Sri Keshgarh Sahib
The most important of the complex of shrines at Sri Anandpur Sahib is Gurudwara Keshgarh Sahib, which stands on the place where the “Khalsa” was born. It is regarded as one of the five sacred “Takhats” or seats of Sikh religion. It is on the main Rupnagar-Nangal road and one has to walk up a cobbled path to reach the shrine, built on the hillock. Climbing up some steps, Darshani Deorhi has to be crossed first Then comes the large open marbled quadrangle at the end of which steps lead up to the central shrine. In the centre of the hall is a room displaying twelve weapons used by Guru Gobind Singh in battle. There is an imposing dome on the hall with a golden kalas on the top. A big serai of about 200 rooms is also attached.
It was here in 1699, on the Baisakhi day (13th April), Tenth Master Guru Gobind Singh Ji created Khalsa by baptizing five beloved Sikhs known as “Panj Piaras”. At the behest of the Guru, thousands of people had assembled on the hill where now Gurudwara Keshgarh Sahib stands. The Guru appeared before the congregation with a naked sword in his hand and told that his thirsty sword demanded the life of a volunteer. A deep hush fell over the crowd. Ultimately, Daya Ram, a Khatri of Lahore came forward. The Guru took him to a tent and returned with his sword with blood. He asked for another head and Dharam Dass, a Jat from Delhi offered himself. Three more similar calls brought out Mohakam Chand, a washerman of Dwarka, Sahib Chand, a barber from Bidar and Himmat Rai, a water carrier from Jagan Nath Puri. From the tent in which these five followers had been taken, Guru Gobind Singh brought out the five Sikhs dressed in new clothes, blue turbaned with loose long yellow shirts, a waist band round their waists, with sorts of Knicker-bockers worn as underwears and with swords dangling by their sides. It was an inspiring sight. The Guru told the congregation that these were his Five Beloved Sikhs (Panj Payaras), and he baptized them by offering them Amrit (the nectar of immortality) he had prepared by dissolving Sugar Bubbles (Patasa) in water sanctifying the sweetened water by stirring it with double edged sword (khanda) and reciting the holy verses. The Guru himself took the Amrit from the Panj Payaras, thus removing the distinction between himself and followers. On that day, Guru Gobind Rai became Guru Gobind Singh. The Panj Payaras were enjoined to embrace the five symbols of the new Sikh faith, Kes (unshorn hair), Kangha (comb), Kara (steel bracelet), Kachha (short drawer) and Kirpan (sword). The ceremony gave followers of Guru, a new identity which was to prepare the Sikhs for their struggle against the Mughal State and influence the future of the country.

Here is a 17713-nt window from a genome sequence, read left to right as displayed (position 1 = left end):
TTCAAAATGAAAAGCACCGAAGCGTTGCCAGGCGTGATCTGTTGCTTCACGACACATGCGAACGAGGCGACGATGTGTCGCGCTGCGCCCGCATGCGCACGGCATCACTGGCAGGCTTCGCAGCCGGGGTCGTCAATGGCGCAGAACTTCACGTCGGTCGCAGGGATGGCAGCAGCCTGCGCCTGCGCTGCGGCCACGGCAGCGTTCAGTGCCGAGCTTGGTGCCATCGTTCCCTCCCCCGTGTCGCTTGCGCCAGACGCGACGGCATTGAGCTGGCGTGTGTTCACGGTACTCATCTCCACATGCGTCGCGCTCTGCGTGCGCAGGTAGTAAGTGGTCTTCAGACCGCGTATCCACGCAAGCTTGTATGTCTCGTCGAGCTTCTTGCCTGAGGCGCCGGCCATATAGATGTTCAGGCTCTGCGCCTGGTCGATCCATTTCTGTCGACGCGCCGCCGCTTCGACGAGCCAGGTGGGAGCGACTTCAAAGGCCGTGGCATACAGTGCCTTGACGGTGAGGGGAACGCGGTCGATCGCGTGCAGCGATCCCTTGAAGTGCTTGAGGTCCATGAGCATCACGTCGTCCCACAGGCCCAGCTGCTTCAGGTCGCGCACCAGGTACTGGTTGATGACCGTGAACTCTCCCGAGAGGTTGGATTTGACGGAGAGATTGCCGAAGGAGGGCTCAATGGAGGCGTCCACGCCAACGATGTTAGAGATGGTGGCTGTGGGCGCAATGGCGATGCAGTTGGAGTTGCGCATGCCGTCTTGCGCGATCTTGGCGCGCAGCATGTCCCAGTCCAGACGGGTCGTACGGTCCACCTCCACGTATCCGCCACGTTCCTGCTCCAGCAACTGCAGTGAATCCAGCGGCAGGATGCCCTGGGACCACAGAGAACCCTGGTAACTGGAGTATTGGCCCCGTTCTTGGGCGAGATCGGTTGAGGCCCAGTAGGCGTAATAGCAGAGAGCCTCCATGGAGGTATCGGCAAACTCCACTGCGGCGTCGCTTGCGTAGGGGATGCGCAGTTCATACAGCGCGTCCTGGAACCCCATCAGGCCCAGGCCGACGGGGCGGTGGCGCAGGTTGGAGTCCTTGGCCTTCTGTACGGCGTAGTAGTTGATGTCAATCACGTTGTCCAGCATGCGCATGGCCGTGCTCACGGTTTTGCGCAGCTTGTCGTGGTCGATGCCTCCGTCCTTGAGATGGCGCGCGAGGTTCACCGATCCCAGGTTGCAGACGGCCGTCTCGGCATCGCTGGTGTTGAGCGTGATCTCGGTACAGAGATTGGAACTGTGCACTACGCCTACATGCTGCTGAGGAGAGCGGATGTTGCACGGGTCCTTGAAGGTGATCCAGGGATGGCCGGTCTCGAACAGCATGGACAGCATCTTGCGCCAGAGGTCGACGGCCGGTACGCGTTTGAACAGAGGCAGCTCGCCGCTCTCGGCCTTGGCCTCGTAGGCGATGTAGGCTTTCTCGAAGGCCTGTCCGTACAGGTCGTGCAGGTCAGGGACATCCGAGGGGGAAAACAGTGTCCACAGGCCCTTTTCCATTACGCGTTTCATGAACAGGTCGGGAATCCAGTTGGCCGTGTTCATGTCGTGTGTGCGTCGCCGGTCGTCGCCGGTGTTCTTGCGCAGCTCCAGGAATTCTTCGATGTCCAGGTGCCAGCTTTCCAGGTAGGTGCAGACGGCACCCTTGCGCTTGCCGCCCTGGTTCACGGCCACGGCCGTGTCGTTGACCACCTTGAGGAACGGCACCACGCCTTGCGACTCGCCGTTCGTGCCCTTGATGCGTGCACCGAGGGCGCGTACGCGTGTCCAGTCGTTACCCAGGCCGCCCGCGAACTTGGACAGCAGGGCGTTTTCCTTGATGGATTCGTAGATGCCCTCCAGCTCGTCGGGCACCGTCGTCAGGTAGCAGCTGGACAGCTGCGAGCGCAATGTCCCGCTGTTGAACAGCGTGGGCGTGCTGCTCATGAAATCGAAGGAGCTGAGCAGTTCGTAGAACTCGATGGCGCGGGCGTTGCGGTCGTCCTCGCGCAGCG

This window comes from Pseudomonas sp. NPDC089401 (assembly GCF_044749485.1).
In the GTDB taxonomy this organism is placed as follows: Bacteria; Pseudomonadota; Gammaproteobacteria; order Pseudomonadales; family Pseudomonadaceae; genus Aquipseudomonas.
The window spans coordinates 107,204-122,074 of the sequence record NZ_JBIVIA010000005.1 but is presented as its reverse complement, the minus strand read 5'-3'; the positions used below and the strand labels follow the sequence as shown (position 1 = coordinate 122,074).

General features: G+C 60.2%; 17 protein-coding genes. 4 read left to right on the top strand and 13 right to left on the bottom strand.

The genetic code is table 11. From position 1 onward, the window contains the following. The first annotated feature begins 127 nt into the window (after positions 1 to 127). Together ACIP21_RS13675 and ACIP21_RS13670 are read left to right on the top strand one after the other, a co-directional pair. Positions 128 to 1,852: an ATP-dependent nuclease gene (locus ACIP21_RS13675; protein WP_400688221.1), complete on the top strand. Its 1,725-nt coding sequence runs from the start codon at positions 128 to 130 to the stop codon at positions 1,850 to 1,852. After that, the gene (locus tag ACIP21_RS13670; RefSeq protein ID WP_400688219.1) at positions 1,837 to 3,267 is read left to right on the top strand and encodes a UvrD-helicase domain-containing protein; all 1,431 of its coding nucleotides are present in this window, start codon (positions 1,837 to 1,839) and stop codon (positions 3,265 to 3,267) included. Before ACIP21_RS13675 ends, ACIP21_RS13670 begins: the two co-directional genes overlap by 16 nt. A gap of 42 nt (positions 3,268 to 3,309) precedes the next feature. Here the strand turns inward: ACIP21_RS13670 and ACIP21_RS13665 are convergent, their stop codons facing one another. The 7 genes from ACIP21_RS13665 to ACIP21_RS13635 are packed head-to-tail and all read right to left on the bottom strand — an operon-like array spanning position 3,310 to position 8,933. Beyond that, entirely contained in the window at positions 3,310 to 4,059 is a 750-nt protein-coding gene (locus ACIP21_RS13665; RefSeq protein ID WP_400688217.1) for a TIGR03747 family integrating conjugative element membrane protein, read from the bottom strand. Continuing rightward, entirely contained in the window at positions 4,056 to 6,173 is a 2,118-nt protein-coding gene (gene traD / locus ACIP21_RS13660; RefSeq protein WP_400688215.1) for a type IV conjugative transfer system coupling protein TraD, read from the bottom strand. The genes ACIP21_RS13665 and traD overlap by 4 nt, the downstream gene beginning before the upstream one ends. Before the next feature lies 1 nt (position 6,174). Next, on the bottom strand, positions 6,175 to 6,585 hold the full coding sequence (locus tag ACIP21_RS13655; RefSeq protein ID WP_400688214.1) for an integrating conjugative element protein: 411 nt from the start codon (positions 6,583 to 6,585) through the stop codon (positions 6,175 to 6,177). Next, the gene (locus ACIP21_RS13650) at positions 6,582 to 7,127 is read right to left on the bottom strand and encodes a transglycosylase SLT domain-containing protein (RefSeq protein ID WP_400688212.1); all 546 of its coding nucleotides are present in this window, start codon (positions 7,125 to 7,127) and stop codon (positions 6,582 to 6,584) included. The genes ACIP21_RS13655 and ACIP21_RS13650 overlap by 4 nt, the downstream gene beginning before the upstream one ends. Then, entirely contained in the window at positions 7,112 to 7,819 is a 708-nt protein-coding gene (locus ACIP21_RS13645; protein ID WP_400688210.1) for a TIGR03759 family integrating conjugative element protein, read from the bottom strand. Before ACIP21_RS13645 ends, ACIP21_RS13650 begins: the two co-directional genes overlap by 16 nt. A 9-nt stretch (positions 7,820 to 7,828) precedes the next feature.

How to Reach:
Nearest airport is at Chandigarh at a distance of approximately 100 KMs.
Nearest Railway Station is at Sri Anandpur Sahib.
Sri Anandpur Sahib is at 60 KMs from district headquarters and 102 KMs from Chandigarh.